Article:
Request the Monuments Database
The weekly “Monday’s Monument” feature on this website is being fed from a database we are compiling that currently contains 200+ monuments. If you’d like a copy of the database, drop us a line.
Peace & Justice Monuments
Since May, 2015, every Monday morning the peaceCENTER has been posting a little essay about a peace or social justice monument. For more than a decade, ever since the peaceCENTER was contracted by a national peace & human rights group to develop a workshop exploring strategies for creating memorials about acts of violence and injustice that did not glorify the bloodshed, we have pondered the relationship between the landscape and civic memory.
“I would rather take care of the stomachs of the living than the glory of the departed in the form of monuments.”
As we showcase these monuments we hope you will join us in this exploration. For now, we’re concentrating on publicly accessible outdoor works (indoor art, museums and historic sites may come later . . . ) Some are grassroots and homespun; others, more complicated in their funding and execution. They all have a story to tell and we can learn from all of them.
The Ave Quiromantica is a bronze sculpture located on Calle Bolsa, Malaga, Andalusia, Spain. It is half pigeon and half an open hand, the whole sculpture resting on a marble base. It was based on a sketch done by the poet Rafael Perez Estrada, to whom the monument is...read more
In 1910 the Nordic Peace Congress in Stockholm decided that a peace monument should be raised on the border between Sweden and Norway to celebrate 100 year of peace between the countries. The building of the peace monument was finished in 1914. The design of the Peace...read more
The Head of the UN Mission in Haiti (MINUSTAH), Sandra Honoré, unveiled a peace sculpture in the country's capital Port-au-Prince on September 28, 2017. The installation, which will remain at the National Police Academy, is called ‘Ann Chwazi Lapè’ (meaning ‘Let's...read more
The Peace Candle of the World, also known as the Scappoose Peace Candle, is an approximately 50-foot-tall structure, built in 1971 outside what was then the Brock Candles Inc. factory, which burned down in 1990. The land was formerly a dairy farm; the candle was...read more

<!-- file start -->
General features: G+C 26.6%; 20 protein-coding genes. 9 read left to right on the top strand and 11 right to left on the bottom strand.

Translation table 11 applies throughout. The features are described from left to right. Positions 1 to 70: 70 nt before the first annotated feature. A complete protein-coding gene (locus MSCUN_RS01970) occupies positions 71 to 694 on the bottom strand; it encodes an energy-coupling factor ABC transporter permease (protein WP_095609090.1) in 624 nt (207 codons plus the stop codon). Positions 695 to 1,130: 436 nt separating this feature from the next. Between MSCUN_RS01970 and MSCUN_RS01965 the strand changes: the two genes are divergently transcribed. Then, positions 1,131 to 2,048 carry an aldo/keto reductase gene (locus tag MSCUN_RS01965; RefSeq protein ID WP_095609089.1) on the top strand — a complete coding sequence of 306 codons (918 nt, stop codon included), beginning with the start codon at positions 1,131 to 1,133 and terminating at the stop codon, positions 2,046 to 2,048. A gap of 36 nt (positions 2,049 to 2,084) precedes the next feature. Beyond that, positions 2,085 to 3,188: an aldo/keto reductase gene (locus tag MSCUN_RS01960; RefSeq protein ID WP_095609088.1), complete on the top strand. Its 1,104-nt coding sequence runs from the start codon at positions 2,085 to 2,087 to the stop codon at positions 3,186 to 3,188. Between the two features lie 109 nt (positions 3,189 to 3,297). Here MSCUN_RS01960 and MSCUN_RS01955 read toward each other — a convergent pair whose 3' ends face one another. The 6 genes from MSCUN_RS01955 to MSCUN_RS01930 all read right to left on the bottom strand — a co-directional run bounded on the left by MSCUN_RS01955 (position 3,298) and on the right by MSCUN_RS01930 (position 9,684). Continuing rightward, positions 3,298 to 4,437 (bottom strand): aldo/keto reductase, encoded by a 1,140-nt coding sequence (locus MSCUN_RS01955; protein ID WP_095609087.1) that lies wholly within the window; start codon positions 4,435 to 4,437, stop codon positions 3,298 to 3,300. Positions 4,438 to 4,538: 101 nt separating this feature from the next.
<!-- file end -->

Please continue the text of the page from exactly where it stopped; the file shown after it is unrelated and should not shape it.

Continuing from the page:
Stand Up, Speak Out was created in 1999 with the support of Mothers Against Drunk Driving (MADD) Long Island Chapter, Students Against Drunk Driving, and the Nassau County Traffic Safety Board. It received national attention due to its original placement at the Nassau...read more
The Monument to World Peace is located near the entrance to the Santos Dumont Airport in Rio de Janeiro, the site of the 1992 Global Forum, a conference of non-governmental organizations held during the 1992 Earth Summit (formally known as the United Nations...read more
Just after midnight on September 18th, 1961 a plane carrying UN Secretary-General Dag Hammarskjöld and fifteen others crashed, killing all aboard, outside of Ndola in what was then Rhodesia. The small plane was on the way to the Congo Republic to negotiate a...read more
Pax, a monument to Aristide Briand, is to the left of the front gate of the Ministry of Foreign Affairs on the Quai d'Orsay. It is by Paul Landowski and was dedicated in 1937.The central relief shows peace sheltering a family; the robed figures represent the nations...read more
The Irish Famine Memorial along the Riverway, was dedicated on November 17, 2007. A bronze statue of three Irish figures anchors one end of the site, with a walkway incorporating memorial bricks and flagstones leading to the memorial wall. There, a narrative plaque...read more
This sculpture, Together for Peace and Justice by Xavier de Fraissinette, is in the Parc de la Tête-d'Or in Lyon. It was given to the city to commemorate the G7 conference which was held there in June, 1996. The seven figures represent the G7 nations (Canada, France,...read more
The Sphere was commissioned by the owner of the World Trade Center, the Port Authority of New York and New Jersey, in 1966. Sculptor Fritz Koenig started work in 1967 in his barn in Bavaria, while the WTC was in the planning stages, and finished it four years later in...read more